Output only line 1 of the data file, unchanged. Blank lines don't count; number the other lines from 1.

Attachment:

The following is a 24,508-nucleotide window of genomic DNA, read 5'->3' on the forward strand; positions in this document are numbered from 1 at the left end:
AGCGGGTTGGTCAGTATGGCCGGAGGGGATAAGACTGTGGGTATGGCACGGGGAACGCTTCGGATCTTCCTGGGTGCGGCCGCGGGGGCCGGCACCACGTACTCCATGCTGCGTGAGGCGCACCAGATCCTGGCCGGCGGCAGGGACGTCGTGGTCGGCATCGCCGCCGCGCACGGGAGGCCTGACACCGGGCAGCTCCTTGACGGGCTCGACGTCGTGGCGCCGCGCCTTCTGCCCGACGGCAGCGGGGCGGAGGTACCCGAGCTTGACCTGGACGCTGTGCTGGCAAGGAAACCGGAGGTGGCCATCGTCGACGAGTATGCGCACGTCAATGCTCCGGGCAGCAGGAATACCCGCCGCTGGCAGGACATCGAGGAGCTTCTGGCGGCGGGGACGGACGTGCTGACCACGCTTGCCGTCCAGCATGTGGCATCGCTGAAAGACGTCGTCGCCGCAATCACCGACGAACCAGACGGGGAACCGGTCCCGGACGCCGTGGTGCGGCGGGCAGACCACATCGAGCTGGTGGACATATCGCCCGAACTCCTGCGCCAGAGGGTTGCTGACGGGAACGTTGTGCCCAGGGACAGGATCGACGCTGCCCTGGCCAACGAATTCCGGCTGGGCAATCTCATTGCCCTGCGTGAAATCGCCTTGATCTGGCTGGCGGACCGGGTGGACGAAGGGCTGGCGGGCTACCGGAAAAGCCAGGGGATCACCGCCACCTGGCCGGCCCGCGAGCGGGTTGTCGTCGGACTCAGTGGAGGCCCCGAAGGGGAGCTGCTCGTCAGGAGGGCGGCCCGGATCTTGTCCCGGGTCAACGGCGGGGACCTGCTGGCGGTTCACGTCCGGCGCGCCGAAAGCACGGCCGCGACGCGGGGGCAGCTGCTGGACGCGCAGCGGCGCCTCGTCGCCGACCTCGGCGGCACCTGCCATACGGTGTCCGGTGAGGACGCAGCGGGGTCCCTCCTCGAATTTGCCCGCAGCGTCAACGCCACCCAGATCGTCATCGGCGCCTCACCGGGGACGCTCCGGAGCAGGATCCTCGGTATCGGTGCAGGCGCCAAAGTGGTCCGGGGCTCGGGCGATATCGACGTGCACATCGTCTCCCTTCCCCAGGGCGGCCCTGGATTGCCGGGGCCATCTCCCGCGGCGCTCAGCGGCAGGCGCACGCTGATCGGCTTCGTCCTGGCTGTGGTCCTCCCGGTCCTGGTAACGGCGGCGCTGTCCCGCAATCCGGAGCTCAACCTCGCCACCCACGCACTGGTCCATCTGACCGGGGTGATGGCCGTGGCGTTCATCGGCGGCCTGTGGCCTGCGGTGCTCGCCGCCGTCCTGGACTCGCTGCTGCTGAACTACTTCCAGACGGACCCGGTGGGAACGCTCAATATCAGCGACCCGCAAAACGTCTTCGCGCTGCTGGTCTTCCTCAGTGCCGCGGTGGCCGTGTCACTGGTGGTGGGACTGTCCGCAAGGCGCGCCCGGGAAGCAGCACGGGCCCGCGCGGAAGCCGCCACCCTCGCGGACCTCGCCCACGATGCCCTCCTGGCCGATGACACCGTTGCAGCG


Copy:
The following is a 24,508-nucleotide window of genomic DNA, read 5'->3' on the forward strand; positions in this document are numbered from 1 at the left end: